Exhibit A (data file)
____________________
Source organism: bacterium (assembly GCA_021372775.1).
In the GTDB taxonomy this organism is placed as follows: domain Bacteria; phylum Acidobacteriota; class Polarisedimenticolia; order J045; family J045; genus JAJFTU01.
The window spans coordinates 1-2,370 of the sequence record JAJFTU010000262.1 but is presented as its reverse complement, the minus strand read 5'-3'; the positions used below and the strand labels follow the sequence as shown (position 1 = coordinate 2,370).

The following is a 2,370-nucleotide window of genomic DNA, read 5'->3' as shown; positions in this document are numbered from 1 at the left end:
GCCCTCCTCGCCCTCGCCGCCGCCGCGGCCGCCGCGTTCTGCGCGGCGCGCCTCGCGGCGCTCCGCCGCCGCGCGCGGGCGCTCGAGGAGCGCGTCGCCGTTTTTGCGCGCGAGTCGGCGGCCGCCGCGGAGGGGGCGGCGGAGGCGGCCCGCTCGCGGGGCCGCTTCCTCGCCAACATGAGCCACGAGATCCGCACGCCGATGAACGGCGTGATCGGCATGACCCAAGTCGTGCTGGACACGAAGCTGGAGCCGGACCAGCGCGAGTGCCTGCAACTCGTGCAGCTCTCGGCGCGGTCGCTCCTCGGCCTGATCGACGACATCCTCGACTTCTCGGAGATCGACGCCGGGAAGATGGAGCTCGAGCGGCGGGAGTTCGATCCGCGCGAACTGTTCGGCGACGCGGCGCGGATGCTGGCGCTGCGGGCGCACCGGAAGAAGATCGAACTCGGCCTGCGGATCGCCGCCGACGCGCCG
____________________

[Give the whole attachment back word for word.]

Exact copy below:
Source organism: bacterium (assembly GCA_021372775.1).
In the GTDB taxonomy this organism is placed as follows: domain Bacteria; phylum Acidobacteriota; class Polarisedimenticolia; order J045; family J045; genus JAJFTU01.
The window spans coordinates 1-2,370 of the sequence record JAJFTU010000262.1 but is presented as its reverse complement, the minus strand read 5'-3'; the positions used below and the strand labels follow the sequence as shown (position 1 = coordinate 2,370).

The following is a 2,370-nucleotide window of genomic DNA, read 5'->3' as shown; positions in this document are numbered from 1 at the left end:
GCCCTCCTCGCCCTCGCCGCCGCCGCGGCCGCCGCGTTCTGCGCGGCGCGCCTCGCGGCGCTCCGCCGCCGCGCGCGGGCGCTCGAGGAGCGCGTCGCCGTTTTTGCGCGCGAGTCGGCGGCCGCCGCGGAGGGGGCGGCGGAGGCGGCCCGCTCGCGGGGCCGCTTCCTCGCCAACATGAGCCACGAGATCCGCACGCCGATGAACGGCGTGATCGGCATGACCCAAGTCGTGCTGGACACGAAGCTGGAGCCGGACCAGCGCGAGTGCCTGCAACTCGTGCAGCTCTCGGCGCGGTCGCTCCTCGGCCTGATCGACGACATCCTCGACTTCTCGGAGATCGACGCCGGGAAGATGGAGCTCGAGCGGCGGGAGTTCGATCCGCGCGAACTGTTCGGCGACGCGGCGCGGATGCTGGCGCTGCGGGCGCACCGGAAGAAGATCGAACTCGGCCTGCGGATCGCCGCCGACGCGCCG